The present invention provides a number of important technical advantages. One example of an important technical advantage is that information handling system boot time and power consumption are reduced in a multimedia operating mode compared with a normal operating mode. Boot time is reduced since the operating system does not have to start up drivers for unused devices, does not have to perform unneeded systems tests and does not have to initiate unneeded applications or connect to networks. Power consumption is reduced since fewer devices receive power and less computing cycles are necessary. The reduced boot time and reduced power consumption improve the user experience with a more instant-on perception and greater multimedia presentation endurance.
The present invention may be better understood, and its numerous objects, features and advantages made apparent to those skilled in the art by referencing the accompanying drawings. The use of the same reference number throughout the several figures designates a like or similar element.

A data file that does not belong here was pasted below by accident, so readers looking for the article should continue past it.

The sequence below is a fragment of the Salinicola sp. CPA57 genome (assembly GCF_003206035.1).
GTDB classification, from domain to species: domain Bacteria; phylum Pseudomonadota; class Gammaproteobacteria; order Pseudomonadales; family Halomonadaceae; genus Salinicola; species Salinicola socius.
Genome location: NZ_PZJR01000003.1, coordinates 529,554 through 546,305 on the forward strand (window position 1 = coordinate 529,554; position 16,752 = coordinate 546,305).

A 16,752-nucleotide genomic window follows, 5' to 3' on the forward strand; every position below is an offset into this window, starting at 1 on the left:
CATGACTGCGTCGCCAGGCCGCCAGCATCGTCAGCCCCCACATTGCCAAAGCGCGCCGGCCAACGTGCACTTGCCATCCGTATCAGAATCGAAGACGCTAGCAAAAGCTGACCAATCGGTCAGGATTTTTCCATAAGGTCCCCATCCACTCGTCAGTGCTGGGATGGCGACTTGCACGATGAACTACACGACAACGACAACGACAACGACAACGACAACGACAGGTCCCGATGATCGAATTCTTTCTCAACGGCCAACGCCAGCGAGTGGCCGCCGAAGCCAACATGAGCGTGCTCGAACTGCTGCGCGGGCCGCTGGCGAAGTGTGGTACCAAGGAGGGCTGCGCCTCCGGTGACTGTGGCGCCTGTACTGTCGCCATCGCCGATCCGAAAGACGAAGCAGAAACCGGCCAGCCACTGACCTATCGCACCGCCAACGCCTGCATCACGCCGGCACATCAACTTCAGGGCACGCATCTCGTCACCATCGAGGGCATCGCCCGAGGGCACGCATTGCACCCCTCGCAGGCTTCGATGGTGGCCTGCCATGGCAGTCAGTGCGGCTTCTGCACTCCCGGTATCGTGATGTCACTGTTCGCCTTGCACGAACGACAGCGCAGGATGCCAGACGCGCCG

Information handling system boot to a multimedia operating mode supports presentation of multimedia information with reduced boot time and power consumption compared to a normal operating mode by selectively enabling multimedia processing components and disabling non-multimedia processing components. For purposes of this disclosure, an information handling system may include any instrumentality or aggregate of instrumentalities operable to compute, classify, process, transmit, receive, retrieve, originate, switch, store, display, manifest, detect, record, reproduce, handle, or utilize any form of information, intelligence, or data for business, scientific, control, or other purposes. For example, an information handling system may be a personal computer, a network storage device, or any other suitable device and may vary in size, shape, performance, functionality, and price. The information handling system may include random access memory (RAM), one or more processing resources such as a central processing unit (CPU) or hardware or software control logic, ROM, and/or other types of nonvolatile memory. Additional components of the information handling system may include one or more disk drives, one or more network ports for communicating with external devices as well as various input and output (I/O) devices, such as a keyboard, a mouse, and a video display. The information handling system may also include one or more buses operable to transmit communications between the various hardware components.